ABC News(BANGKOK, Thailand) — The American missionary who was killed by an isolated tribe on North Sentinel Island detailed his attempts to convert the tribal members to Christianity in his final diary entries before his death.
In photos obtained by ABC News of the final journal entries by Josh Allen Chau before his death, he writes to his family, telling them, "You guys might think I'm crazy in all this, but I think it's worth it to declare Jesus to these people."
Chau, 26, a native of Washington, allegedly bribed fishermen in the area of the Andaman and Nicobar Islands to take him close to the island, where he set off with a kayak to make contact with the tribe. The Sentinelese people have no contact with outsiders and have lived the same way for thousands of years.
It is illegal for outsiders to make contact with the tribe. The seven fishermen who accepted money from Chau to take him to the island have been arrested, South Andaman Senior Superintendent of Police Vijay Singh told ABC News.
The 26-year-old missionary and graduate of Oral Roberts University, a Christian university in Tulsa, Oklahoma, makes evident by some of his final writings that he knew the dangers he was undertaking. The Andaman and Nicobar Islands are part of India, though they are located closer to the west coast of Myanmar across the Bay of Bengal.
Chau, who authorities say arrived in the island chain in mid-October, wrote about attempts to make contact with the Sentinelese after landing on the off-limits island. In an entry dated Nov. 16, he said that he was writing while on the fishing boat in a cove in the southwest part on North Sentinel Island.
He wrote of making initial contact with the tribe and having to flee for his life.
Chau's handwriting is often hard to read in the diary pages, but parts can be made out.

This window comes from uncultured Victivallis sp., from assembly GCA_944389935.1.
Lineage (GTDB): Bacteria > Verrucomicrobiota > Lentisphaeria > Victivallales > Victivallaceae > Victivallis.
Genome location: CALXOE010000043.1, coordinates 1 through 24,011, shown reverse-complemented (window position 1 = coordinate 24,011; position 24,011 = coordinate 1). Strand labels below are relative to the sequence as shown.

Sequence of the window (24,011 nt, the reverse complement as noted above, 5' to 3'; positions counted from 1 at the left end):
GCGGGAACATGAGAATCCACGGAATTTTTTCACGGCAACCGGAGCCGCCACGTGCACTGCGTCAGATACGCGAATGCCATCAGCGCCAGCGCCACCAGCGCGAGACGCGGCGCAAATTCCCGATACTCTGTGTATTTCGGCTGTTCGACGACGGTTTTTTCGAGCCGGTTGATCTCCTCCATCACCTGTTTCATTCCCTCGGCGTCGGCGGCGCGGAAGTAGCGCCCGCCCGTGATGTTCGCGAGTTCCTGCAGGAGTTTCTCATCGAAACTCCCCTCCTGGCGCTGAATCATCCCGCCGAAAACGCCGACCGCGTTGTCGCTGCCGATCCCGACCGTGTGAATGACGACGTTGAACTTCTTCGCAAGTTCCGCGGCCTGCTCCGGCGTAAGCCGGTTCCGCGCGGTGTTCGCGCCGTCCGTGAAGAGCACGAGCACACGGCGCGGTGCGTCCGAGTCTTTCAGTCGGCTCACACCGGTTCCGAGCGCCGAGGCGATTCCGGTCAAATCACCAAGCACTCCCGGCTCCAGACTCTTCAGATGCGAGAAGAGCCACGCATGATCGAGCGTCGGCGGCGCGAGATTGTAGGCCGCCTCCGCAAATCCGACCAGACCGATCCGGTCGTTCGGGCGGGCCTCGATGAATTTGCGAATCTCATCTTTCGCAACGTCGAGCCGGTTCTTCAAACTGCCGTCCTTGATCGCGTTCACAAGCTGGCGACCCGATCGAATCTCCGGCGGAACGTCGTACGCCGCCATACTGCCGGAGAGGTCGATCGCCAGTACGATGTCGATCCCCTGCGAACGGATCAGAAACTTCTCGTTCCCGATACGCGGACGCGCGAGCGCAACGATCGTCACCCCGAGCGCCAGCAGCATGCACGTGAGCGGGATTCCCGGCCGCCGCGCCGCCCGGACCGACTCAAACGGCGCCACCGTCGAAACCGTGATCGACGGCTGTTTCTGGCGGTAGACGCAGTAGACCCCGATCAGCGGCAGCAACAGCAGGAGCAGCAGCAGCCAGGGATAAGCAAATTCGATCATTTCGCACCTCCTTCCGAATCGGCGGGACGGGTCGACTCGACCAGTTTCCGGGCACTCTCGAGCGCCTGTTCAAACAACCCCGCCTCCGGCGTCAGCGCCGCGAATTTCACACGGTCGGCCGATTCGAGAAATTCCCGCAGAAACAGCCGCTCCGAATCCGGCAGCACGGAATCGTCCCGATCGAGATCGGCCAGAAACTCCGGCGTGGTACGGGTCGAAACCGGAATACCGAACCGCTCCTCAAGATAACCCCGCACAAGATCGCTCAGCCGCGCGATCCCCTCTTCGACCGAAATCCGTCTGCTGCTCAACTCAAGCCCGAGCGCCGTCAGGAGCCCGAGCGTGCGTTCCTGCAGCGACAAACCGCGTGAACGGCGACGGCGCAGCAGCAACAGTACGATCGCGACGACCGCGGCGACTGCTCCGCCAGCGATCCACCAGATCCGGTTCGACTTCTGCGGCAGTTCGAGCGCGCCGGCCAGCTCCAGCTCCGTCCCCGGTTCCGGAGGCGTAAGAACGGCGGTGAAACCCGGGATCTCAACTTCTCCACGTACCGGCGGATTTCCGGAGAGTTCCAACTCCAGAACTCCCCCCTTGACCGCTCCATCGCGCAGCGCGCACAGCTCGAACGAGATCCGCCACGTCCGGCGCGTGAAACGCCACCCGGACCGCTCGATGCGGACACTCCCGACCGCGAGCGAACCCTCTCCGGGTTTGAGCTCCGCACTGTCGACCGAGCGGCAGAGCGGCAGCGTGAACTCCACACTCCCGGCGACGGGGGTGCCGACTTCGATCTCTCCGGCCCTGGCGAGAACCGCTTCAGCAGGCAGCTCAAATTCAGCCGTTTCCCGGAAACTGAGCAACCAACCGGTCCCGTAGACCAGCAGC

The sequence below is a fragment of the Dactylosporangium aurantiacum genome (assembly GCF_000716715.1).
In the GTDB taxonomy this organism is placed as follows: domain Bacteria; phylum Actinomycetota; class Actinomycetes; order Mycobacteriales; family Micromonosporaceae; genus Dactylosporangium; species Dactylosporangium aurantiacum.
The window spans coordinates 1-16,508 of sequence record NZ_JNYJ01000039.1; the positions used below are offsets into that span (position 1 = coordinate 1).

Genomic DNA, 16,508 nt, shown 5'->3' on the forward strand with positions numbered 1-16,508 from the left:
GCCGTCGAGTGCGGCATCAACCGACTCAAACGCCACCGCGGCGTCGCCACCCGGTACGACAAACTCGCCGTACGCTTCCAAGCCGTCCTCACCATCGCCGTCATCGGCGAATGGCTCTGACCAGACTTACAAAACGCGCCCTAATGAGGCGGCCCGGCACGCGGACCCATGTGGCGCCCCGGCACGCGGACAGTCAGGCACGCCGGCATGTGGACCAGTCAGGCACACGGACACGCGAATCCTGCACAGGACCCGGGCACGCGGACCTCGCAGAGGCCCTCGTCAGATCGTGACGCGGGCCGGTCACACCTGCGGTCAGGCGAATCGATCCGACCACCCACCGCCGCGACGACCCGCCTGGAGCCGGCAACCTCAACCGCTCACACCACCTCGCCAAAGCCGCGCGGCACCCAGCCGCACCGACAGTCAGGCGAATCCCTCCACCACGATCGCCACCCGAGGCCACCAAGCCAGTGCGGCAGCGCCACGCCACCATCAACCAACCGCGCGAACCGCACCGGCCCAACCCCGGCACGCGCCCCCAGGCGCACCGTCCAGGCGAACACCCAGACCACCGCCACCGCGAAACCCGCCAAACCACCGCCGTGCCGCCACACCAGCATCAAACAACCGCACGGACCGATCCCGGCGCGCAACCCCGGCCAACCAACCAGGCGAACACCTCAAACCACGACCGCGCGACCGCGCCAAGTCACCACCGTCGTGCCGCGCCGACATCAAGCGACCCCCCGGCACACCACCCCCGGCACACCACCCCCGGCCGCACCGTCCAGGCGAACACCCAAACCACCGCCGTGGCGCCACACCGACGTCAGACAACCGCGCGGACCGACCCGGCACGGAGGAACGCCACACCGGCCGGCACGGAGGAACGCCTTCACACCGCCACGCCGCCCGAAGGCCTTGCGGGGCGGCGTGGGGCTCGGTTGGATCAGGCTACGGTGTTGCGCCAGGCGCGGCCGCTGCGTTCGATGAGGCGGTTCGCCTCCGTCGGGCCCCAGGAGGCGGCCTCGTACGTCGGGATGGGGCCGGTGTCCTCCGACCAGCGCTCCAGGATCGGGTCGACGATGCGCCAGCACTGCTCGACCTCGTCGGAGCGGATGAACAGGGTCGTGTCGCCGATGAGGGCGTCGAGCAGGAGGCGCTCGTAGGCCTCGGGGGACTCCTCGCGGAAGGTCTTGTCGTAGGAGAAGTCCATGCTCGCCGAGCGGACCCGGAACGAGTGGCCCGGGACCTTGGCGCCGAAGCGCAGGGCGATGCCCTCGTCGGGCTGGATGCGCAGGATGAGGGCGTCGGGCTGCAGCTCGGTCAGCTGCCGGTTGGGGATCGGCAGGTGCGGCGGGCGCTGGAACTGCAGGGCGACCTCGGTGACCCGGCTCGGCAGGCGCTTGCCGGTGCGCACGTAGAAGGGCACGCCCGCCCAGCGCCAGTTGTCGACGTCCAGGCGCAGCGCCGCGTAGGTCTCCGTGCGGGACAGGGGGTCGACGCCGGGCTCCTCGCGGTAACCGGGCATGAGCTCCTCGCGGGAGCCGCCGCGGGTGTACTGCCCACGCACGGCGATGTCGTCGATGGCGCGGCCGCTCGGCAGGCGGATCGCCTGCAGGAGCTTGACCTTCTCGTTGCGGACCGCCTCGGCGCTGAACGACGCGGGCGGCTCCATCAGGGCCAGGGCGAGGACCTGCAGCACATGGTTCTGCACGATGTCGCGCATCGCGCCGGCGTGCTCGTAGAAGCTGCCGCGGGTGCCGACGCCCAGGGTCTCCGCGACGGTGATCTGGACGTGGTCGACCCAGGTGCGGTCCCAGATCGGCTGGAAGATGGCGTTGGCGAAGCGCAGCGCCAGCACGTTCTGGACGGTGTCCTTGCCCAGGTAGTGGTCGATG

"The islanders saw that and blocked my exit," he wrote, discussing the first time he ran across tribal members. "One blocked (unarmed) while other (armed with knife)."
He said he "preached a bit to them starting in Genesis."
One of the tribe members "shot me with an arrow — directly into my Bible which I was holding in front of my chest," Chau wrote, saying he broke off the arrow on page 453 of the book of Isaiah.
"I stumbled back and I recall yelling at the [tribe member] for shooting me."
He wrote that he ran away, with tribe members chasing him, and he "had to swim about a mile back to the boat at the mouth of the cove."
Chau repeatedly came back to his faith in pursuing the tribe members.
"This is not a pointless thing," Chau wrote. "The eternal lives of this tribe is at hand."
He would not return to the fishing boat after that final entry on Nov. 16, though.
On Nov. 17, one day after his last journal entry, fishermen saw tribe members on the beach burying a body they believed was Chau based on the "silhouette of the body, clothing and circumstances," Dependra Pathak, director of India’s Andaman & Nicobar Police, said in a statement.
"I love you all and I pray none of you love anything in this world more than Jesus Christ," he wrote in ending the diary entry from Nov. 16.
Chau's body has yet to be recovered from the island, and authorities are unsure of when and if they will be able to do so.
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